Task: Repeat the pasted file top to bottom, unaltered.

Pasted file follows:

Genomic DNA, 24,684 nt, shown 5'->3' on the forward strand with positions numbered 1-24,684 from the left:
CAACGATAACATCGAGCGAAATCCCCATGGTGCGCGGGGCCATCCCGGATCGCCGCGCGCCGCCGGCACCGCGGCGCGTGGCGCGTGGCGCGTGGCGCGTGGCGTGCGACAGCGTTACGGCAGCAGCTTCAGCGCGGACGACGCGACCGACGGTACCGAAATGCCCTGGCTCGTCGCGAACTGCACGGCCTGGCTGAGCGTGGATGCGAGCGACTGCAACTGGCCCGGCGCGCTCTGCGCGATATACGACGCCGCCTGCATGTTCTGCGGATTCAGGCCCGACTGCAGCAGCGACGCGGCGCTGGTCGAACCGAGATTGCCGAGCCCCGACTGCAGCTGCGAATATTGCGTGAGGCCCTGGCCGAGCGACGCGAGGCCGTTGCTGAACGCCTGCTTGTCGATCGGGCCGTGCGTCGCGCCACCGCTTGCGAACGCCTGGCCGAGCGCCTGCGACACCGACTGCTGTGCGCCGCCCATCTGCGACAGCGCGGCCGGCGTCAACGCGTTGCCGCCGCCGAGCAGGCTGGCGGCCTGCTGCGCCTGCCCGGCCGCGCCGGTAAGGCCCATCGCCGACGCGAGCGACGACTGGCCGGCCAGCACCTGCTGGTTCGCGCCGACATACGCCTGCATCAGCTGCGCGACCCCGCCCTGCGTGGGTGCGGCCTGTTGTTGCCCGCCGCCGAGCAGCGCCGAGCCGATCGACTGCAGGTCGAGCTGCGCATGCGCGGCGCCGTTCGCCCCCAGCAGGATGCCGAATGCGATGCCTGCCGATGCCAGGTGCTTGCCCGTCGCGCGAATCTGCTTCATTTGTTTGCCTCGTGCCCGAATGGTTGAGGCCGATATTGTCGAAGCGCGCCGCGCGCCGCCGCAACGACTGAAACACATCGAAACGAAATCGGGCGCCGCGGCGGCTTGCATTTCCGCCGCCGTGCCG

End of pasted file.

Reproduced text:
Genomic DNA, 24,684 nt, shown 5'->3' on the forward strand with positions numbered 1-24,684 from the left:
CAACGATAACATCGAGCGAAATCCCCATGGTGCGCGGGGCCATCCCGGATCGCCGCGCGCCGCCGGCACCGCGGCGCGTGGCGCGTGGCGCGTGGCGCGTGGCGTGCGACAGCGTTACGGCAGCAGCTTCAGCGCGGACGACGCGACCGACGGTACCGAAATGCCCTGGCTCGTCGCGAACTGCACGGCCTGGCTGAGCGTGGATGCGAGCGACTGCAACTGGCCCGGCGCGCTCTGCGCGATATACGACGCCGCCTGCATGTTCTGCGGATTCAGGCCCGACTGCAGCAGCGACGCGGCGCTGGTCGAACCGAGATTGCCGAGCCCCGACTGCAGCTGCGAATATTGCGTGAGGCCCTGGCCGAGCGACGCGAGGCCGTTGCTGAACGCCTGCTTGTCGATCGGGCCGTGCGTCGCGCCACCGCTTGCGAACGCCTGGCCGAGCGCCTGCGACACCGACTGCTGTGCGCCGCCCATCTGCGACAGCGCGGCCGGCGTCAACGCGTTGCCGCCGCCGAGCAGGCTGGCGGCCTGCTGCGCCTGCCCGGCCGCGCCGGTAAGGCCCATCGCCGACGCGAGCGACGACTGGCCGGCCAGCACCTGCTGGTTCGCGCCGACATACGCCTGCATCAGCTGCGCGACCCCGCCCTGCGTGGGTGCGGCCTGTTGTTGCCCGCCGCCGAGCAGCGCCGAGCCGATCGACTGCAGGTCGAGCTGCGCATGCGCGGCGCCGTTCGCCCCCAGCAGGATGCCGAATGCGATGCCTGCCGATGCCAGGTGCTTGCCCGTCGCGCGAATCTGCTTCATTTGTTTGCCTCGTGCCCGAATGGTTGAGGCCGATATTGTCGAAGCGCGCCGCGCGCCGCCGCAACGACTGAAACACATCGAAACGAAATCGGGCGCCGCGGCGGCTTGCATTTCCGCCGCCGTGCCG